When setting up an Xsan volume, what must you do if you have Windows clients who are going to need access to the volume?

If you have Windows clients, choose an ID mapping method.
Note: To use ID mapping, Windows clients must be running StorNext 2.7. Xsan controllers and clients must be running Xsan 1.3 or later.

Generate IDs from GUID: Windows clients dynamically generate UIDs and GIDs based on GUID information in an Active Directory domain.

Use IDs from LDAP (RFC 2307): Windows clients get UID and GID values from the uidNumber and gidNumber attributes in Active Directory records.

For more information, see Mapping Windows User and Group IDs on page 112.

Terminal: How to run a Mac OS X package installer on a remote computer

ssh to the remote machine

sudo installer -pkg /tmp/Install_Package_Name.mpkg -target /

Or, if you want to watch the progress of installation, add the -verbose parameter:
$ sudo installer -verbose -pkg /tmp/Install_Package_Name.mpkg -target /

Terminal: how to copy something to a remote computer

scp -r /Volumes/MyVolume/Install_Package_Name.mpkg user@remotehost:/tmp/

this will put the package into the /tmp folder on the remote machine

When setting up a LUN that is larger than 2 terabytes, what must you keep in mind about legacy compatibility?

If you set up a LUN that is larger than 2 terabytes (TB), be aware that older clients (those running Xsan on Mac OS X 10.3 Panther or Xsan 1.2 or earlier on Mac OS X 10.4 Tiger) cannot read these large LUNs. A dialog appears on these older clients that says the LUN is unreadable. Be sure to click Ignore to dismiss this dialog. Do not click Format, or information on the corresponding Xsan volume will be lost. If you use LUNs greater than 2 TB, you should upgrade all SAN clients to Xsan 1.3 or later on Mac OS X or Mac OS X Server v10.4.

When configuring Xsan, If you create users and groups individually on each SAN computer without using a directory service (like Open Directory), what must you do?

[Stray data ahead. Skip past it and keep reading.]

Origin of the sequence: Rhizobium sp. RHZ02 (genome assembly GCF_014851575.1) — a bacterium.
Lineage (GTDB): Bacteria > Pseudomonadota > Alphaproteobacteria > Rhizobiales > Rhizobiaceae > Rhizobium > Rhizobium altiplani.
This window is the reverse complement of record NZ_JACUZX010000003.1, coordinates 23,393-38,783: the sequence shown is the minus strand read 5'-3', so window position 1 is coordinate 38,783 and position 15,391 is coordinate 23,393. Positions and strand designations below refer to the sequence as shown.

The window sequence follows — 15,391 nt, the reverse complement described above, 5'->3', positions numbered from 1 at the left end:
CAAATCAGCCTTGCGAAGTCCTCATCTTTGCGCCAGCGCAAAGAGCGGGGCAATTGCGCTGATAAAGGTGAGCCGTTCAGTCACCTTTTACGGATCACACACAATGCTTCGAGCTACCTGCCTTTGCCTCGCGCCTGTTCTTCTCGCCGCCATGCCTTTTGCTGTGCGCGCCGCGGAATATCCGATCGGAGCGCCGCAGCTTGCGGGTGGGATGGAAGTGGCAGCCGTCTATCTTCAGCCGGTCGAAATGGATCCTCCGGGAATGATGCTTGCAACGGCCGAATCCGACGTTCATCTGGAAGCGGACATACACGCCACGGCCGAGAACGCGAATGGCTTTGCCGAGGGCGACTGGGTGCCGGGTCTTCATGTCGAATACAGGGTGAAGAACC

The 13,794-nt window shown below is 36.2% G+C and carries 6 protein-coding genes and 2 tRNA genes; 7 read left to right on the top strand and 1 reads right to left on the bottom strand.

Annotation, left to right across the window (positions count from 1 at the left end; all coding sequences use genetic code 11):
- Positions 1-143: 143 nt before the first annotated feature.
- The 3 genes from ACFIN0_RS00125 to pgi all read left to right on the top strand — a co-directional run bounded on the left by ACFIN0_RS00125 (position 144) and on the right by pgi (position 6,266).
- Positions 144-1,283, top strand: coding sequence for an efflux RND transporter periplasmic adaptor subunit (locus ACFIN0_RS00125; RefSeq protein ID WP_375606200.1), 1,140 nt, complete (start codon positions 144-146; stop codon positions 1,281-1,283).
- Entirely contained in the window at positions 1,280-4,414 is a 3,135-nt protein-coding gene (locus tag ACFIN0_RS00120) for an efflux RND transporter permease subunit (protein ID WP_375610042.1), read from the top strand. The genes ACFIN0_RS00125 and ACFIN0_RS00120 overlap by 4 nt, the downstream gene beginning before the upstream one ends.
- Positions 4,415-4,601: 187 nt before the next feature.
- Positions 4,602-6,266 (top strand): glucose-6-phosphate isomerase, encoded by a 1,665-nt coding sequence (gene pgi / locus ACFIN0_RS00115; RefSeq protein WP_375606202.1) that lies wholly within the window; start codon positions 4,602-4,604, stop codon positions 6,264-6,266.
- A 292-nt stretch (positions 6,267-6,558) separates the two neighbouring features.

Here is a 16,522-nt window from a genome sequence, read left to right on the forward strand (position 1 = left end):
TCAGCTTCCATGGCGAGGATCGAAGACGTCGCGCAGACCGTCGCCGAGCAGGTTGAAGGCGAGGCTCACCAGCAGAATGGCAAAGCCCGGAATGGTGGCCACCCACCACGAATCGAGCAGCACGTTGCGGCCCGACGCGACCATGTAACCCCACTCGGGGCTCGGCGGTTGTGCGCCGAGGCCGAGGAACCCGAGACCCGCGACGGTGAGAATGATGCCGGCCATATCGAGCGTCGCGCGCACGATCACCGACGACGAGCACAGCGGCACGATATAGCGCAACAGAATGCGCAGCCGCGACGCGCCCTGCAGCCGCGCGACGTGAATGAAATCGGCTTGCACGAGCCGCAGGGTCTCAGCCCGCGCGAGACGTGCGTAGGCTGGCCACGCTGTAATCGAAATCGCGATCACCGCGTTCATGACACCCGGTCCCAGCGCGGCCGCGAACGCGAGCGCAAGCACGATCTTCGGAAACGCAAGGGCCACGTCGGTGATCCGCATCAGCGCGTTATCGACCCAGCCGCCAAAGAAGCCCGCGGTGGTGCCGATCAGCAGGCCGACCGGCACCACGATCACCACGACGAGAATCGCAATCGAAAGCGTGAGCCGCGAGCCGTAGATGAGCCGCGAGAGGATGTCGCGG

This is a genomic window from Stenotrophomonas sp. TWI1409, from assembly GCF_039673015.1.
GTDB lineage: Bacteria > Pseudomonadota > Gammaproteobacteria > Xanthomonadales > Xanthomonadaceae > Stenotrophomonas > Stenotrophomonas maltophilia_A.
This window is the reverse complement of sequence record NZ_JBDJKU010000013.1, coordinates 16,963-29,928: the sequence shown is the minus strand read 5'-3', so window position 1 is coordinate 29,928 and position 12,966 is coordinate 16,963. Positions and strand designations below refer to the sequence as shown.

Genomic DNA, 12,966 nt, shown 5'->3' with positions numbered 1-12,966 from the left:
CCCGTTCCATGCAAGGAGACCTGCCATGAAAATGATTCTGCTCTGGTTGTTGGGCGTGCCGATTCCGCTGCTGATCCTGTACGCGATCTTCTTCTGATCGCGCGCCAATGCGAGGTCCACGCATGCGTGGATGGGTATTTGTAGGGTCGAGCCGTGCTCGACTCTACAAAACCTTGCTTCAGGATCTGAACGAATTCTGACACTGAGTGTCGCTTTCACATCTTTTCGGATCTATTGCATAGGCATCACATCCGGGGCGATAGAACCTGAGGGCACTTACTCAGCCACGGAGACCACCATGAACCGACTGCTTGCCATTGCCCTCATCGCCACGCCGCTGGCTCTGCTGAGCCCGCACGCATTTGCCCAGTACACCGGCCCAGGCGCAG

If you create users and groups individually on each SAN computer, be sure that each user or group name is assigned the same numeric user ID (UID) or group ID (GID) on all SAN computers. One way to do this is to create an identical list of users and groups in the same order on each computer following a fresh install of the operating system.

Describe how to estimate metadata and Journal Data Storage Needs based on the number of files on a volume

To estimate the amount of space required for Xsan volume metadata, assume that 10 million files on a volume require approximately 10 gigabytes of metadata on the volumes metadata storage pool.

What are Xsan 1.4 hardware requirements

– Macintosh computers with an Intel or PowerPC G5 processor
– Clients should have a minimum of 256 MB of RAM.
– Controllers should have a minimum of 512 MB of RAM. For optimum performance, add an additional 512 MB of RAM for each SAN volume hosted by the controller.

Supported Operating Systems

You can install Xsan 1.4 only on computers running
– Mac OS X or Mac OS X Server v10.4.7 or later
To join an Xsan 1.4 SAN, Windows, AIX, IRIX, Linux, and Solaris clients must be running ADICs StorNext File System version 2.6 or 2.7. For complete compatibility information,
see Version Compatibility on page 12.

Supported Storage Devices

Although you can use any standard LUN storage device, this guide assumes you are using Xserve RAID systems for your storage devices.

Important: Be sure to install the latest firmware update on your Xserve RAID systems before you use them with Xsan.

For the best performance, use Xserve RAID systems that have:
– A full set of 14 Apple Drive Modules
– 512 MB of cache in each controller (1 GB total)

Fibre Channel Fabric
Unlike file system metadata, which controllers and clients exchange over Ethernet, actual file content in an Xsan SAN is transferred over Fibre Channel connections (as is
metadata that controllers access on a volume). To set up the connections, you need:

– Apple Fibre Channel PCI, PCI-X, or PCI-E cards for each client and controller computer
– One or more supported Fibre Channel switches
– Fibre Channel cables connecting computers and storage devices to the switches to form a Fibre Channel fabric

Fibre Channel PCI Cards
Install Apple Fibre Channel PCI, PCI-X, or PCI-E cards in all Macintosh computers that will connect to the SAN.

Fibre Channel Switches

The following Fibre Channel switches have been tested with Xsan, Xserve RAID systems, and the Apple Fibre Channel PCI, PCI-X, and PCI-E cards:
– Brocade Silkworm 3200, 3800, 3900, and 12000 series
– QLogic SANbox 28, SANbox 216, SANbox 264, SANbox 1400, and SANbox 5200
– Emulex SAN Switch 355, 375, and 9200
– Cisco MDS 9000 family

maximum length for the LUN name (label or disk name) on an Xsan volume

242 characters

maximum length for storage pool name (on an Xsan volume)

255 characters

maximum SAN name length

255 characters